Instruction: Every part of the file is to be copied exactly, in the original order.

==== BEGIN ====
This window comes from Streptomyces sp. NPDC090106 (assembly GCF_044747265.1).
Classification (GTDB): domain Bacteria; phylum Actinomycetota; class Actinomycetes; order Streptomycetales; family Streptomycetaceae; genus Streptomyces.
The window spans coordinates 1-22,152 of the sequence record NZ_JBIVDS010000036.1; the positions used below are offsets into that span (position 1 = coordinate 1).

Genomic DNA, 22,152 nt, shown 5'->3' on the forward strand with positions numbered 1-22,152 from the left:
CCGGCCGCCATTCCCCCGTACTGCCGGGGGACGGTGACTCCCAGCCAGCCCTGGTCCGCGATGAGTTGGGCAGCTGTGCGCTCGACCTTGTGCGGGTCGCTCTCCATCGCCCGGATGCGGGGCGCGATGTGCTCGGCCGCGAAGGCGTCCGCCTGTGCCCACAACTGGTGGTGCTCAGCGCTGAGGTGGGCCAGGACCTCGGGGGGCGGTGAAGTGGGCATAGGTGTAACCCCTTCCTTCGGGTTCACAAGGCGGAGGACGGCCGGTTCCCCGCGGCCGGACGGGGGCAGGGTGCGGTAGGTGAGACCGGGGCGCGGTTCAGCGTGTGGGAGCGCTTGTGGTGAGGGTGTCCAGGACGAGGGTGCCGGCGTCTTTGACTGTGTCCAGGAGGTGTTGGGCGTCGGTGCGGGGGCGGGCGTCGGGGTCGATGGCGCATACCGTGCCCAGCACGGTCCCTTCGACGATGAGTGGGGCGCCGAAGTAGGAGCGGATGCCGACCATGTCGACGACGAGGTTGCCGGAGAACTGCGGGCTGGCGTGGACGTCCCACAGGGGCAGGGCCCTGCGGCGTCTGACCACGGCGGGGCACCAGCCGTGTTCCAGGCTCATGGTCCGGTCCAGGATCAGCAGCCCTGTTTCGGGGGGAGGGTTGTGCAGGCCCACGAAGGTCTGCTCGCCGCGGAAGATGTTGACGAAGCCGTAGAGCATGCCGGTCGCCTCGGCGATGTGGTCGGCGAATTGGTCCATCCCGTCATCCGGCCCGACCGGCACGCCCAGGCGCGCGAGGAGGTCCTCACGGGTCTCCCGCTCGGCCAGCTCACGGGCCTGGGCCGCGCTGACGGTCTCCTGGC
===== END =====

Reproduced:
This window comes from Streptomyces sp. NPDC090106 (assembly GCF_044747265.1).
Classification (GTDB): domain Bacteria; phylum Actinomycetota; class Actinomycetes; order Streptomycetales; family Streptomycetaceae; genus Streptomyces.
The window spans coordinates 1-22,152 of the sequence record NZ_JBIVDS010000036.1; the positions used below are offsets into that span (position 1 = coordinate 1).

Genomic DNA, 22,152 nt, shown 5'->3' on the forward strand with positions numbered 1-22,152 from the left:
CCGGCCGCCATTCCCCCGTACTGCCGGGGGACGGTGACTCCCAGCCAGCCCTGGTCCGCGATGAGTTGGGCAGCTGTGCGCTCGACCTTGTGCGGGTCGCTCTCCATCGCCCGGATGCGGGGCGCGATGTGCTCGGCCGCGAAGGCGTCCGCCTGTGCCCACAACTGGTGGTGCTCAGCGCTGAGGTGGGCCAGGACCTCGGGGGGCGGTGAAGTGGGCATAGGTGTAACCCCTTCCTTCGGGTTCACAAGGCGGAGGACGGCCGGTTCCCCGCGGCCGGACGGGGGCAGGGTGCGGTAGGTGAGACCGGGGCGCGGTTCAGCGTGTGGGAGCGCTTGTGGTGAGGGTGTCCAGGACGAGGGTGCCGGCGTCTTTGACTGTGTCCAGGAGGTGTTGGGCGTCGGTGCGGGGGCGGGCGTCGGGGTCGATGGCGCATACCGTGCCCAGCACGGTCCCTTCGACGATGAGTGGGGCGCCGAAGTAGGAGCGGATGCCGACCATGTCGACGACGAGGTTGCCGGAGAACTGCGGGCTGGCGTGGACGTCCCACAGGGGCAGGGCCCTGCGGCGTCTGACCACGGCGGGGCACCAGCCGTGTTCCAGGCTCATGGTCCGGTCCAGGATCAGCAGCCCTGTTTCGGGGGGAGGGTTGTGCAGGCCCACGAAGGTCTGCTCGCCGCGGAAGATGTTGACGAAGCCGTAGAGCATGCCGGTCGCCTCGGCGATGTGGTCGGCGAATTGGTCCATCCCGTCATCCGGCCCGACCGGCACGCCCAGGCGCGCGAGGAGGTCCTCACGGGTCTCCCGCTCGGCCAGCTCACGGGCCTGGGCCGCGCTGACGGTCTCCTGGC